Australia Deep-sea reef study in the 'twilight zone' could uncover key lessons in conservation
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Between the sunlit shallow waters of Australia's northern coastline and the darkest depths of the ocean floor lies a world between worlds — mesophotic coral ecosystems that could hold new information on reef conservation.
A team of researchers departed from Darwin harbour on Friday for a three-week expedition on board the Schmidt Ocean Institute's R/V Falkor to explore previously undocumented deep-sea coral reefs in the Ashmore Reef Marine Park.
Although Australia is famous for its shallow water coral systems, like the Great Barrier reef, mesophotic coral ecosystems — found between depths of 30 to 150 metres — are largely unexplored and unknown.
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Chief scientist Karen Miller from the Australian Institute of Marine Science said mesophotic reefs were difficult to study, as specialised equipment was needed to access them.
"It's not quite light and it's not quite dark, so it's like twilight. Because it's got a very different light regime to other areas of the ocean, what we expect to see is quite a different suite of species that are specialised," she said.
"It is very difficult to do this work and you don't get very many opportunities.
"We're excited to be able to study that unknown area and to see what species are living there that we don't necessarily know even exist yet."
Dr Miller said it was the equipment on board the ship, including the remotely operated underwater vehicle SuBastian, that allowed them to push into new territories.
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"It's that technology that enables us to be able to go down and study these reefs in detail," she said.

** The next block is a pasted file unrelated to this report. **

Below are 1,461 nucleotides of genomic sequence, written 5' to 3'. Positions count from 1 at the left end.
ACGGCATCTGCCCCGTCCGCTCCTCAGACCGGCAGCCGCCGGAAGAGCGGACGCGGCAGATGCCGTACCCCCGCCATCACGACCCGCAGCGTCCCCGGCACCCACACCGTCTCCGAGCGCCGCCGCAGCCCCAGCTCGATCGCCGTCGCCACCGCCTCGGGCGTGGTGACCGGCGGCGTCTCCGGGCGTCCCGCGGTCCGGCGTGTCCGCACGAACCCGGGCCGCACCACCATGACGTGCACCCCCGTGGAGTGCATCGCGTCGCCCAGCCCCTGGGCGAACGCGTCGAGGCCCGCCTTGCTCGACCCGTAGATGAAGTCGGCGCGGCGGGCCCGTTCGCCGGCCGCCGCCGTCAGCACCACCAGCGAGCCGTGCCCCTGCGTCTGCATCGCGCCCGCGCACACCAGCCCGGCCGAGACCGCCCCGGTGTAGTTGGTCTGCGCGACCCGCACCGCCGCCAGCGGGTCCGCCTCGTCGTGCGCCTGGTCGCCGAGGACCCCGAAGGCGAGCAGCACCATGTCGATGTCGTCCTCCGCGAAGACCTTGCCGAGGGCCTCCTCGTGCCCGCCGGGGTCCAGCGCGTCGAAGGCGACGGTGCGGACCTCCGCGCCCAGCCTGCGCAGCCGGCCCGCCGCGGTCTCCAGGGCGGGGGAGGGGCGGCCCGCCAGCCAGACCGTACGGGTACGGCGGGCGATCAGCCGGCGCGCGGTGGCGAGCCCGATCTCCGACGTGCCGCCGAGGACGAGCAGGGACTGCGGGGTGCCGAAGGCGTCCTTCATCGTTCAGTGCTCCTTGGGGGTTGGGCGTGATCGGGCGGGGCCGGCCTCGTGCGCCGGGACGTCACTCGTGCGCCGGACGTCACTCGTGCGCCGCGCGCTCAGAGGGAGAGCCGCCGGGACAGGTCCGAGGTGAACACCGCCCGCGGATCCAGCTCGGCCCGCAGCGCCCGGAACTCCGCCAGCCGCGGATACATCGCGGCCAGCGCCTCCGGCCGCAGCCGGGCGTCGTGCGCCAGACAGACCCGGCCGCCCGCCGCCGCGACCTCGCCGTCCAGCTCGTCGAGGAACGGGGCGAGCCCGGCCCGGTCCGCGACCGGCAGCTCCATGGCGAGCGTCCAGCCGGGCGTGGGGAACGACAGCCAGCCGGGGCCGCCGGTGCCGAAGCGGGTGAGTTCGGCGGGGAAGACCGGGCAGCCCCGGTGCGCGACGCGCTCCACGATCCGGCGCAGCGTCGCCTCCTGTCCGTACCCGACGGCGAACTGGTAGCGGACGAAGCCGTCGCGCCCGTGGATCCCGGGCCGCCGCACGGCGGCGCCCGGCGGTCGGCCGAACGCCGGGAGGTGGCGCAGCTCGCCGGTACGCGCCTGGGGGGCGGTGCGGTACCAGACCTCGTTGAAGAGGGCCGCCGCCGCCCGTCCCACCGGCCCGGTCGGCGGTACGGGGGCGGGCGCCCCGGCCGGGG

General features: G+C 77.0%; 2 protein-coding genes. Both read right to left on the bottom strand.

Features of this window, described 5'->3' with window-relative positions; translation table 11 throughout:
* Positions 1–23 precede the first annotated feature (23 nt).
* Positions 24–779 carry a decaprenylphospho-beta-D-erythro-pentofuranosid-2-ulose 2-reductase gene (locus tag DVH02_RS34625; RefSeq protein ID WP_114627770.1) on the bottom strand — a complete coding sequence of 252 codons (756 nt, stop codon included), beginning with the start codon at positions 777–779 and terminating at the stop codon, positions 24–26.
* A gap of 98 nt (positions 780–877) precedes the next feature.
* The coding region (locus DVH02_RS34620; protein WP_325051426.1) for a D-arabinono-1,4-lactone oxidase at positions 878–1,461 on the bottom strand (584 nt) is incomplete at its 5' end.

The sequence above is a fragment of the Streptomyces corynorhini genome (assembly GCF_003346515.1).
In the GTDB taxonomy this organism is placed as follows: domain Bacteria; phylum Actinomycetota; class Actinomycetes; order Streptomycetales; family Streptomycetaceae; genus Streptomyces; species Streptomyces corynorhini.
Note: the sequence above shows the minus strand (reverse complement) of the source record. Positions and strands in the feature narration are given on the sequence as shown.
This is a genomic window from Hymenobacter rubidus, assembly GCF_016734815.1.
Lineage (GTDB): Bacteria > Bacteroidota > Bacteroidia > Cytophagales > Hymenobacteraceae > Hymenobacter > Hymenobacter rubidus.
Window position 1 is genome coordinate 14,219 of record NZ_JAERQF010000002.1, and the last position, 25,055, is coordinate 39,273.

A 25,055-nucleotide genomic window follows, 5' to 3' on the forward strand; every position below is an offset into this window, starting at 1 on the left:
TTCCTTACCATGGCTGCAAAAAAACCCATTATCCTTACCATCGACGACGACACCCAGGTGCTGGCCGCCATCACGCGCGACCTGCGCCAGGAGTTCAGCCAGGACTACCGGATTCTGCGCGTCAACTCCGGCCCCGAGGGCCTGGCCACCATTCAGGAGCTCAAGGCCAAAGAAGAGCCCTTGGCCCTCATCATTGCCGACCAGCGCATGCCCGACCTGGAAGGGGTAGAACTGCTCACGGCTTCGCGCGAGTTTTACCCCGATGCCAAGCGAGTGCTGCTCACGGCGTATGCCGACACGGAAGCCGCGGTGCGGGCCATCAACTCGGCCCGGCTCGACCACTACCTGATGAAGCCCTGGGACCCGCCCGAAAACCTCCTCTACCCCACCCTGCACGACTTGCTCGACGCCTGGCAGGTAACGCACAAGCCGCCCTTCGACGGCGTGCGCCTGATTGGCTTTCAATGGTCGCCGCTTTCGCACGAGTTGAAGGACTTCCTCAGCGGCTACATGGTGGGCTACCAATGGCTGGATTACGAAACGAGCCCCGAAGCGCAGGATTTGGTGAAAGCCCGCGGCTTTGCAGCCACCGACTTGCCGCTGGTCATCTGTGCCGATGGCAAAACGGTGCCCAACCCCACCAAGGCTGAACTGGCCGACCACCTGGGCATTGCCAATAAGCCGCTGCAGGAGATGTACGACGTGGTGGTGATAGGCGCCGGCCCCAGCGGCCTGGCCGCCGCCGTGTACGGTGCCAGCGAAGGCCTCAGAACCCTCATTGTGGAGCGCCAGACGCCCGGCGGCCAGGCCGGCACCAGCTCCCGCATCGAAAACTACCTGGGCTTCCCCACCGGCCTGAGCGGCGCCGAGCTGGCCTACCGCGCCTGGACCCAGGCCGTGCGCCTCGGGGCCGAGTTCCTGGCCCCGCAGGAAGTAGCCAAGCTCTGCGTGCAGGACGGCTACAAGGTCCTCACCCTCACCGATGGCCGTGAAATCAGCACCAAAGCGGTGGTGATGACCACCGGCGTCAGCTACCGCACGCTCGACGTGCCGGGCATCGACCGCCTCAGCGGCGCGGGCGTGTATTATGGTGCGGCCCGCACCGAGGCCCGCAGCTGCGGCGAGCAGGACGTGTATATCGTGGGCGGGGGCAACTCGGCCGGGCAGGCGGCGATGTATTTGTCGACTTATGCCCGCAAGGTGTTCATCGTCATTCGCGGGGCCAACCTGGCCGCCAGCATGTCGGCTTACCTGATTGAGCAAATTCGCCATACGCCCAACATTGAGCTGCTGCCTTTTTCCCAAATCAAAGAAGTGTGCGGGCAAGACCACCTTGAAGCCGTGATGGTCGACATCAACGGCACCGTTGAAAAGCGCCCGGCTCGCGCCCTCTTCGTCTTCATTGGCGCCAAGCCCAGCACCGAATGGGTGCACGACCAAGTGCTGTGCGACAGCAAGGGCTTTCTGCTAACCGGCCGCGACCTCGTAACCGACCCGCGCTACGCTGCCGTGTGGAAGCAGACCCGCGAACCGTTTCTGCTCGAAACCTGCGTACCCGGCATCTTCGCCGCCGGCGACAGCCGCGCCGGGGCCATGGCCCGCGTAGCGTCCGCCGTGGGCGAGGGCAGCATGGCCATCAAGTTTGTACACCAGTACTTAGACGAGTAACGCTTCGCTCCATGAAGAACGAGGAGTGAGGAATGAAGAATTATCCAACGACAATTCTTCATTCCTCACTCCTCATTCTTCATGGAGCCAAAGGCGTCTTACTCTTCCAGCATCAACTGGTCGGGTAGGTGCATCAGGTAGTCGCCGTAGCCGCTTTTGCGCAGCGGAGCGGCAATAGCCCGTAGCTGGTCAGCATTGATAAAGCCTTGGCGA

"In Australia, we've never really had very good access to these kinds of facilities before."
She said they were also going to be trialling new technology, including hyperspectral imaging.
"Basically that enables us to look beyond the visible wavelengths of light," she said.
"We will see if we can adapt that technology to help us monitor the health of those mesophotic reefs as well."
Nerida Wilson from the Western Australian Museum will be coordinating the biodiversity collections of the trip.
She said their findings could help conserve reefs during climate change.
"If conditions change, with climate, then the kind of environmental conditions that shallow reefs need now are going to be in those deeper areas in the future," she said.
"We'll understand if they are providing a refuge for the shallow water animals, so we will also know to follow what happens to the animals that are currently only known in mesophotic areas.
"It's quite complex to try and figure out what happens in the future, and the more we understand now the easier our job will be then."
Dr Wilson said the advanced technology the team was able to access would now allow for deep-sea sample collection.
"So that opens up a lot of additional ways to investigate the species in those areas by doing things like looking at their DNA," she said.
The team hopes their research results could help lay foundations for effective monitoring and protection of reefs around the world.
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